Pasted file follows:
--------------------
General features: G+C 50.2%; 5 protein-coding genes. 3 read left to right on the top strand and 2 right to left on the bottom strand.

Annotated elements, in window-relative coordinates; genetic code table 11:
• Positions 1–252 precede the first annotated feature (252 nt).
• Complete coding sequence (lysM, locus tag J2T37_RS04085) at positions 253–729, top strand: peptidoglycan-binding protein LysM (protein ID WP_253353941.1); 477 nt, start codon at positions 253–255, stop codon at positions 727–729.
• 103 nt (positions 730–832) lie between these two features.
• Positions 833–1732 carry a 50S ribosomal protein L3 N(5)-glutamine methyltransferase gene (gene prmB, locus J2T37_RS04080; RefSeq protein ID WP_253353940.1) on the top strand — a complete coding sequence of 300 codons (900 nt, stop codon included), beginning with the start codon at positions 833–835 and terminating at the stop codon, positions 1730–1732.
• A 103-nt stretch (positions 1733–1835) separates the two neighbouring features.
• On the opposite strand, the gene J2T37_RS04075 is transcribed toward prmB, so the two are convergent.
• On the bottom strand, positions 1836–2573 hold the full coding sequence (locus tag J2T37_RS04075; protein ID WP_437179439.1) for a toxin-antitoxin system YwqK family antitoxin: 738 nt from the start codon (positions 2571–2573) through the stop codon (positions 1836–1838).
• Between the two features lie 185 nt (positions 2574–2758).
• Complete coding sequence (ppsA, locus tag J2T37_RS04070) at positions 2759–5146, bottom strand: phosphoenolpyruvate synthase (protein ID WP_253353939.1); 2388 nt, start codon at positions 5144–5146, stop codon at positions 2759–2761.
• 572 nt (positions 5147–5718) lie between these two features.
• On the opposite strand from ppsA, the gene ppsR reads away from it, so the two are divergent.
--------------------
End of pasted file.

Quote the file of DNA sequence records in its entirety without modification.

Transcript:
General features: G+C 50.2%; 5 protein-coding genes. 3 read left to right on the top strand and 2 right to left on the bottom strand.

Annotated elements, in window-relative coordinates; genetic code table 11:
• Positions 1–252 precede the first annotated feature (252 nt).
• Complete coding sequence (lysM, locus tag J2T37_RS04085) at positions 253–729, top strand: peptidoglycan-binding protein LysM (protein ID WP_253353941.1); 477 nt, start codon at positions 253–255, stop codon at positions 727–729.
• 103 nt (positions 730–832) lie between these two features.
• Positions 833–1732 carry a 50S ribosomal protein L3 N(5)-glutamine methyltransferase gene (gene prmB, locus J2T37_RS04080; RefSeq protein ID WP_253353940.1) on the top strand — a complete coding sequence of 300 codons (900 nt, stop codon included), beginning with the start codon at positions 833–835 and terminating at the stop codon, positions 1730–1732.
• A 103-nt stretch (positions 1733–1835) separates the two neighbouring features.
• On the opposite strand, the gene J2T37_RS04075 is transcribed toward prmB, so the two are convergent.
• On the bottom strand, positions 1836–2573 hold the full coding sequence (locus tag J2T37_RS04075; protein ID WP_437179439.1) for a toxin-antitoxin system YwqK family antitoxin: 738 nt from the start codon (positions 2571–2573) through the stop codon (positions 1836–1838).
• Between the two features lie 185 nt (positions 2574–2758).
• Complete coding sequence (ppsA, locus tag J2T37_RS04070) at positions 2759–5146, bottom strand: phosphoenolpyruvate synthase (protein ID WP_253353939.1); 2388 nt, start codon at positions 5144–5146, stop codon at positions 2759–2761.
• 572 nt (positions 5147–5718) lie between these two features.
• On the opposite strand from ppsA, the gene ppsR reads away from it, so the two are divergent.